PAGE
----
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The critical path

Bringing a spiritual perspective to daily life

May 14, 2001



A friend and I were talking about criticism. He was saying he thought I had been criticized more than most people he knew. True, I was thinking, and then he added, "But boy, did you know how to dish it out!"

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Ouch!

"It was self-defense," I retaliated.

We continued talking about how our lives were progressing, and I said that one of the signs of this progress was that some less pleasant aspects of our characters were falling away.

Obviously I'm not the only one who finds it hard to take an objective look at myself and see what could be improved. It's far more comfortable to justify bad characteristics, as I'd grown accustomed to doing with rationale such as, "It's OK to be critical, because I'm a perfectionist." "I criticize myself more than I criticize others." "If other people did things right, I wouldn't need to criticize them."

I may justify criticism as the pursuit of perfection, and even consider it a virtue, but it can have its downside. One person's perfection can be another's self-opinionated arrogance.

Although I still have a ways to go, a turning point in changing my own critical stance came when I heard someone define criticism as "a public admission of your inability to see good in someone else."

More ouch! But the more I thought about it, the more it made sense. I put myself in my neighbors' - particularly my co-workers' - shoes. At the time, I was running a fashion business, which relied on creative input from freelancers. If all they heard from me was criticism of their ideas, they heard no encouragement, no praise, and no nurturing. What incentive was there for them to be creative, imaginative, or think out of the box? How could their efforts result in "perfection" if they were shot down at their first public airing?

My criticism, designed as a pursuit of perfection, did nothing but create a threatening environment, an atmosphere of mistrust, resentment, and fear. The fundamental conditions for war, I realized. How helpful to humanity was that, and what sort of perfection was I really pursuing?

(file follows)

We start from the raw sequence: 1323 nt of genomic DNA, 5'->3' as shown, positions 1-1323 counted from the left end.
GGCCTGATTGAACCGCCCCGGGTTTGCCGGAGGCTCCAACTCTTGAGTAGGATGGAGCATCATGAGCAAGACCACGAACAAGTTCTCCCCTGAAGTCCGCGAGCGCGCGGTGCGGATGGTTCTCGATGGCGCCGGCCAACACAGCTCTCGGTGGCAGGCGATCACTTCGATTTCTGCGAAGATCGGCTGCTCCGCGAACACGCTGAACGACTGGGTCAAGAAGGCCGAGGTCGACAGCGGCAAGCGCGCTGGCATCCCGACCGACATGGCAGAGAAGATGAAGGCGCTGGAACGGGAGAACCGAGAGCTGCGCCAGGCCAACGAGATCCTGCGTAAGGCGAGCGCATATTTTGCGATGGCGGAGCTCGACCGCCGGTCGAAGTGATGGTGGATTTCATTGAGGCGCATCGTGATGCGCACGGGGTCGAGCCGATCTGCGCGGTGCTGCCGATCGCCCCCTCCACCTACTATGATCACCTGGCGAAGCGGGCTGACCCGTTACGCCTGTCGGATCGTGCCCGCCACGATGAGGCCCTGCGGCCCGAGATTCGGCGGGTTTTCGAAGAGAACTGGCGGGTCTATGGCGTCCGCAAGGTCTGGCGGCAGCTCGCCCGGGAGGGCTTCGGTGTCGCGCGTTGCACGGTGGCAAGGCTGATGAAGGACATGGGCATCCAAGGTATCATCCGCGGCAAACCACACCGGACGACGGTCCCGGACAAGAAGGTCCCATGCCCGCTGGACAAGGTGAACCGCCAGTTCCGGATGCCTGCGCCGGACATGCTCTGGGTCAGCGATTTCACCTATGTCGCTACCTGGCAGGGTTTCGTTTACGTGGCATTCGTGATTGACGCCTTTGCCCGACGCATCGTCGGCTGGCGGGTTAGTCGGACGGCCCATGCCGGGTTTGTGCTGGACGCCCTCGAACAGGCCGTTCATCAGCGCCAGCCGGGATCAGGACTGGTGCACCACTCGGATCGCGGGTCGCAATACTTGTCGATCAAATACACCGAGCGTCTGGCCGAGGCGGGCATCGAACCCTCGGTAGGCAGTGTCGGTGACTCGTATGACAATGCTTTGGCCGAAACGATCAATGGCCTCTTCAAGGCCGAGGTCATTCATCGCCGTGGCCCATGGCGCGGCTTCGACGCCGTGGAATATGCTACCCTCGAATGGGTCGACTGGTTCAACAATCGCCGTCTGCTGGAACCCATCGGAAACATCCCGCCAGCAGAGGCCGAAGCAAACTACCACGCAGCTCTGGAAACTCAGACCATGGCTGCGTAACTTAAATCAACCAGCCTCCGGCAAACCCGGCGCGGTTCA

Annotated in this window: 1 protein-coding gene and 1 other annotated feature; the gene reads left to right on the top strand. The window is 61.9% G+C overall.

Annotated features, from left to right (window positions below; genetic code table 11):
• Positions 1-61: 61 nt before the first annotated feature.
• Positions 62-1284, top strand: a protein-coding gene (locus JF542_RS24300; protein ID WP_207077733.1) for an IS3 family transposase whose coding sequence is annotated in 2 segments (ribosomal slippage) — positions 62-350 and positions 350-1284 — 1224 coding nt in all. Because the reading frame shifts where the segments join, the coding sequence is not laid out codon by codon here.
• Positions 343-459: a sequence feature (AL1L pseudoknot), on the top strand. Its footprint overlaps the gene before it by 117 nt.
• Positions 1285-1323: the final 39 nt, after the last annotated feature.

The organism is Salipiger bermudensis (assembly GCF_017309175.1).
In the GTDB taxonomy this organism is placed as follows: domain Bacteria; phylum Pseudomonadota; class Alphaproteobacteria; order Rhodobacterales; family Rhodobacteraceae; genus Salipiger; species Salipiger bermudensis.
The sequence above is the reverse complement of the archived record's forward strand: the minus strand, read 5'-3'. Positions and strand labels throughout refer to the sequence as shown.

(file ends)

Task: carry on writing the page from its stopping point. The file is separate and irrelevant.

One of the Ten Commandments came to mind: "Thou shalt not kill" (Ex. 20:13). The harsh reality was that I was as ready to kill a good idea, or even any original thought, as a soldier in a war zone was to kill an enemy. It wasn't self-defense; it was an act of war.

A change had to take place. I found the starting point I needed in a documentary film about the late film director John Cassavetes. It described his work as "creating the space for brilliant people to be brilliant." The light went on. I didn't have to limit anyone to my own concept of perfection. Perfection is indefinable and limitless. Perfection is reached by adventurous dialogue and inspiration, humility, and grace. Nobody could own perfection or monopolize it. It's for all to participate in and express.

Something remarkable happened. I learned to delegate! I no longer stood and oversaw every project. I gave my colleagues broad outlines of what I wanted, and allowed them the space to fulfill that vision while I concentrated on other things.

They came back with work that surprised and inspired me! They did things that I had never thought of, and our conversations were ones of "what if...?" and "how about...?" As a team, we gained a reputation as being inspired, different thinkers. As each readily acknowledged the contributions of others, the sense of ownership and ego disappeared. No one needed to steal anyone else's ideas because they all had plenty of their own. So another of those Ten Commandments was inadvertently obeyed: "Thou shalt not steal."

Eventually members of the team went their separate ways and excelled in their own field. But I will never forget them.

He who is afraid

of being too generous

has lost the power of

being magnanimous.

Mary Baker Eddy

(founder of the Monitor)

(c) Copyright 2001. The Christian Science Monitor